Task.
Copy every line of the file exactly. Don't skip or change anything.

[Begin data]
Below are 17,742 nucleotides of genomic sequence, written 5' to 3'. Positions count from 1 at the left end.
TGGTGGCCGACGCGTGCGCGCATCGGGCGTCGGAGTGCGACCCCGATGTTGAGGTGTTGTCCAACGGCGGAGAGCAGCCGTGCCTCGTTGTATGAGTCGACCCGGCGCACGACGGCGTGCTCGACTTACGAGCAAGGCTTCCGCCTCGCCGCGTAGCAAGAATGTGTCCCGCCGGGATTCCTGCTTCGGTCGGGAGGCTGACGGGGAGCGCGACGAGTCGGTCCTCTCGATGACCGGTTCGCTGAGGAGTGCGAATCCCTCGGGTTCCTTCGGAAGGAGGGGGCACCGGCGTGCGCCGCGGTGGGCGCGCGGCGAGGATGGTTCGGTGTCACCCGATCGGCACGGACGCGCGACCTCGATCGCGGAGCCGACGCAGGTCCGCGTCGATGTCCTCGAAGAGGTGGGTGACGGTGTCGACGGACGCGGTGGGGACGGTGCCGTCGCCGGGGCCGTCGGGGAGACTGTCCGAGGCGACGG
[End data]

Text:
Below are 17,742 nucleotides of genomic sequence, written 5' to 3'. Positions count from 1 at the left end.
TGGTGGCCGACGCGTGCGCGCATCGGGCGTCGGAGTGCGACCCCGATGTTGAGGTGTTGTCCAACGGCGGAGAGCAGCCGTGCCTCGTTGTATGAGTCGACCCGGCGCACGACGGCGTGCTCGACTTACGAGCAAGGCTTCCGCCTCGCCGCGTAGCAAGAATGTGTCCCGCCGGGATTCCTGCTTCGGTCGGGAGGCTGACGGGGAGCGCGACGAGTCGGTCCTCTCGATGACCGGTTCGCTGAGGAGTGCGAATCCCTCGGGTTCCTTCGGAAGGAGGGGGCACCGGCGTGCGCCGCGGTGGGCGCGCGGCGAGGATGGTTCGGTGTCACCCGATCGGCACGGACGCGCGACCTCGATCGCGGAGCCGACGCAGGTCCGCGTCGATGTCCTCGAAGAGGTGGGTGACGGTGTCGACGGACGCGGTGGGGACGGTGCCGTCGCCGGGGCCGTCGGGGAGACTGTCCGAGGCGACGG